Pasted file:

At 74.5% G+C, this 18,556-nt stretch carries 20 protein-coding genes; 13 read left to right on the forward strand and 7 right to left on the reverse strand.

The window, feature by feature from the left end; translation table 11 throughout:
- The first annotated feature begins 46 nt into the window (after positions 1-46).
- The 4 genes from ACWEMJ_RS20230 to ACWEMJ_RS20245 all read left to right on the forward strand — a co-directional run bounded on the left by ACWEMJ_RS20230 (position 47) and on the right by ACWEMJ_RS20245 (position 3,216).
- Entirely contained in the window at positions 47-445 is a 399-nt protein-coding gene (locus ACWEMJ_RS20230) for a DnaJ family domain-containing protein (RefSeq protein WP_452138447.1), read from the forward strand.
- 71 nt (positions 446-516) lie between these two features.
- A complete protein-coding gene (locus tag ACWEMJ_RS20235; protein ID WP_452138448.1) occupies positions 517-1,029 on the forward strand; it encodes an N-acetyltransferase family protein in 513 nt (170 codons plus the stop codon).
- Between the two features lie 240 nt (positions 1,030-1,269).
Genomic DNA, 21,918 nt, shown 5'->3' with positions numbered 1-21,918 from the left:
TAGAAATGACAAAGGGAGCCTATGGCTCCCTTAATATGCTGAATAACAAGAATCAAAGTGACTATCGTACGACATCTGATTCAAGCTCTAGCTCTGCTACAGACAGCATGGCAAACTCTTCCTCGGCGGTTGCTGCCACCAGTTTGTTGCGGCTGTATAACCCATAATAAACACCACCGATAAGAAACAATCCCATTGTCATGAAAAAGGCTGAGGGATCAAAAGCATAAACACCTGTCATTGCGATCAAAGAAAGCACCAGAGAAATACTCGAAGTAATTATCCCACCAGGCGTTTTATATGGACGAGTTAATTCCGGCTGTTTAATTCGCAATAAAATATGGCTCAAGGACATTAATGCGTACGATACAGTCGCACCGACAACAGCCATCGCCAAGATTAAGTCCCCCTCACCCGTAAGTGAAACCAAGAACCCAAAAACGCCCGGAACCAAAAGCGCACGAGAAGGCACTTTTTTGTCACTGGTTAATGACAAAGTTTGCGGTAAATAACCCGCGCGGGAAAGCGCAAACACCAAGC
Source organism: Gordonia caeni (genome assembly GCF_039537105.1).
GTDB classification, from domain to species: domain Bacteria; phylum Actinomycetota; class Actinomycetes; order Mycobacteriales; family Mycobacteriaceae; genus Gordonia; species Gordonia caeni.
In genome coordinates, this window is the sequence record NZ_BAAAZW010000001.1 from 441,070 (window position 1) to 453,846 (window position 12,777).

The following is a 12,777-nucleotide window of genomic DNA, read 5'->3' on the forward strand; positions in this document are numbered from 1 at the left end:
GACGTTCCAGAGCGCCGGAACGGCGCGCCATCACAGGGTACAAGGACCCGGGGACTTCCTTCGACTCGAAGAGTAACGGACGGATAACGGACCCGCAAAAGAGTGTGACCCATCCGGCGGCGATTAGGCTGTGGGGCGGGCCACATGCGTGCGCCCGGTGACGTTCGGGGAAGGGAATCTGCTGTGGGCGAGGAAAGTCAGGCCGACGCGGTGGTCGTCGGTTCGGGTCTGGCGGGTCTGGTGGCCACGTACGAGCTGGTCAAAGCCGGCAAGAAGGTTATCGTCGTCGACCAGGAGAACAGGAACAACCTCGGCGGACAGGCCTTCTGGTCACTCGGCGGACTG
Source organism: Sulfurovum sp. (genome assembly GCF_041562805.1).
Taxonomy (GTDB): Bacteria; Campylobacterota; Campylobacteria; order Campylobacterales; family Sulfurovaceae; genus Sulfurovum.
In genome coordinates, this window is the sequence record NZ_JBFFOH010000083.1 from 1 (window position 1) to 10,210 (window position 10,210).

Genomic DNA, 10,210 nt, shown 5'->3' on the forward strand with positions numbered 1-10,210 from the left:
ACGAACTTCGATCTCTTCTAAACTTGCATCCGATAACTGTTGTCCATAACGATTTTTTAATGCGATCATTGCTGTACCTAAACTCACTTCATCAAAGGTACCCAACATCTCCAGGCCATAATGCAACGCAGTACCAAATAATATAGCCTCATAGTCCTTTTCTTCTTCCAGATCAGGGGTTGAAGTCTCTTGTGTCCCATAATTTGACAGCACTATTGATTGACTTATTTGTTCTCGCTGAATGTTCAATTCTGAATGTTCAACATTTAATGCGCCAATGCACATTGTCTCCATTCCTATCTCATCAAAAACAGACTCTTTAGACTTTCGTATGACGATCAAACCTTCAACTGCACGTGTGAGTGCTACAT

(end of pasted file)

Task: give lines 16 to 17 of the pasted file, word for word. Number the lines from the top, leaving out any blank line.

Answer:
Source organism: Sulfurovum sp. (genome assembly GCF_041562805.1).
Taxonomy (GTDB): Bacteria; Campylobacterota; Campylobacteria; order Campylobacterales; family Sulfurovaceae; genus Sulfurovum.